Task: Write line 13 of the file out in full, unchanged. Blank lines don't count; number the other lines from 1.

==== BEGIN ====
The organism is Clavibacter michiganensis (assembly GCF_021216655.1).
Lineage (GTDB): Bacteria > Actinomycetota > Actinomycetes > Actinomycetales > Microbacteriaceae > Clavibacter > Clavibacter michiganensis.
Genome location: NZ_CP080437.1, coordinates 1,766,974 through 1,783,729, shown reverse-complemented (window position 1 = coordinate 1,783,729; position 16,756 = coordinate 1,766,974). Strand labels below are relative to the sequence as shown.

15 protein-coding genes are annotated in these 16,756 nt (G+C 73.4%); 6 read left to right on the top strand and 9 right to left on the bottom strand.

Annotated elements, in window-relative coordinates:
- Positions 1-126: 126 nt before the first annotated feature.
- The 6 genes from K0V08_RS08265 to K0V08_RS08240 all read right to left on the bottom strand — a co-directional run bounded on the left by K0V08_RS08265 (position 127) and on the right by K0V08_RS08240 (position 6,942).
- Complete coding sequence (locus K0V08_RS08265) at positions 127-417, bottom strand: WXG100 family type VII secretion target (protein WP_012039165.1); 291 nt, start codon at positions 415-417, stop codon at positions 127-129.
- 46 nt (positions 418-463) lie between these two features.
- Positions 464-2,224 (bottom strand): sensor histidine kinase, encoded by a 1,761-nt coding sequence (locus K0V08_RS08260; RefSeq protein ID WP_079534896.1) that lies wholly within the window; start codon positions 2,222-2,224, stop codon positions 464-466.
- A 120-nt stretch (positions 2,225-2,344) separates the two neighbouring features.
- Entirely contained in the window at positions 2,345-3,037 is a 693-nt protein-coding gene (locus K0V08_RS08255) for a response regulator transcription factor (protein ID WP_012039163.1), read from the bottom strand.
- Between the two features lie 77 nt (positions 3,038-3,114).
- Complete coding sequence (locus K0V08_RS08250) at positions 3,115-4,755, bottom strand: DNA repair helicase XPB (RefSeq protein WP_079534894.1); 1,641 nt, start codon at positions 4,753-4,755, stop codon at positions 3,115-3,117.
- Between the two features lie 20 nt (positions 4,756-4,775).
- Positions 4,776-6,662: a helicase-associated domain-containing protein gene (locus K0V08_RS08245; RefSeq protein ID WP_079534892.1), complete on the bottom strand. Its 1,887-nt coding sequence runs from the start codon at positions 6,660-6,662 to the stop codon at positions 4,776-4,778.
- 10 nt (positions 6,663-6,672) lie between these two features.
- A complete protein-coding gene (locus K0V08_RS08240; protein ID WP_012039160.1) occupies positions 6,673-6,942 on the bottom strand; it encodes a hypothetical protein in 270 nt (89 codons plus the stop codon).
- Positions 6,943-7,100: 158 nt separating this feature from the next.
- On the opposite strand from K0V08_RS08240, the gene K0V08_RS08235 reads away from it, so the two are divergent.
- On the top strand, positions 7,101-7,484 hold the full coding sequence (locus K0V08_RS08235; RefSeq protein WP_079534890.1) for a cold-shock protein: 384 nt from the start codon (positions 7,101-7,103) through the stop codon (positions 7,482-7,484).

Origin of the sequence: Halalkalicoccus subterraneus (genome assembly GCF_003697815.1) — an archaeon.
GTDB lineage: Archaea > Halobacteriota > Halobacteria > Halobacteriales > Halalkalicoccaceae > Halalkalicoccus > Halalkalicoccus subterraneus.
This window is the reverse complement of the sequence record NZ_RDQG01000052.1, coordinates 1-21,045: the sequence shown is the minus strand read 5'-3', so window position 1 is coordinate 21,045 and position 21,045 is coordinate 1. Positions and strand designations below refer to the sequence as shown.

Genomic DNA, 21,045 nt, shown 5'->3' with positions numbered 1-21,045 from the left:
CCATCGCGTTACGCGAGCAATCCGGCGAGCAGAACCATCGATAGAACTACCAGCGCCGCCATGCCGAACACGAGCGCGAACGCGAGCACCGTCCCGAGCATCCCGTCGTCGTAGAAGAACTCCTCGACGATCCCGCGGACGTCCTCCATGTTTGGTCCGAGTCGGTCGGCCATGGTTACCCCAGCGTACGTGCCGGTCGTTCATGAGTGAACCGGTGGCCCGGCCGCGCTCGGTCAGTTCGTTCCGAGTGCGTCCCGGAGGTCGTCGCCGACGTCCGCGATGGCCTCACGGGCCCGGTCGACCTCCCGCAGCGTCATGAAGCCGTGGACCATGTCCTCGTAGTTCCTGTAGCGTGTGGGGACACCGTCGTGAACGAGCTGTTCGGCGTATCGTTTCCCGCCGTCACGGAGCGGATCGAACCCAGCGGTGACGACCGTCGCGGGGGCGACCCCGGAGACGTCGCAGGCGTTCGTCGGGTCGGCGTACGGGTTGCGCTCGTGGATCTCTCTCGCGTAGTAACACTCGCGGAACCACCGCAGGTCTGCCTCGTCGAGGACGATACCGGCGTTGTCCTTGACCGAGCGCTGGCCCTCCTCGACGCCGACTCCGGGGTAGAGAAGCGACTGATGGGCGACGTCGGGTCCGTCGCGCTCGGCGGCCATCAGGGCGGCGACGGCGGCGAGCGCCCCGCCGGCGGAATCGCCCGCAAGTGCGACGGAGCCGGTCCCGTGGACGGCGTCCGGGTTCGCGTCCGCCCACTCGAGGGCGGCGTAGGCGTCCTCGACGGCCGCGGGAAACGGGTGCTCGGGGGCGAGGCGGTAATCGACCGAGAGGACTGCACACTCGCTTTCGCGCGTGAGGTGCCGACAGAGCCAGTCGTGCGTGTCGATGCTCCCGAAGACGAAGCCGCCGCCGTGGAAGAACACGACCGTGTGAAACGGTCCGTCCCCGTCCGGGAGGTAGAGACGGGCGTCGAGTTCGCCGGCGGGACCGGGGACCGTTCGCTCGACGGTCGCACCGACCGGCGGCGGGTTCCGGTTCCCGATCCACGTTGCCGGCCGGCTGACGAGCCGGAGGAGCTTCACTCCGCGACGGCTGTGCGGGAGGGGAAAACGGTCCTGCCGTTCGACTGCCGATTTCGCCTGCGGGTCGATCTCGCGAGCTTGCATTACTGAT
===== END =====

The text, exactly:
- Between the two features lie 77 nt (positions 3,038-3,114).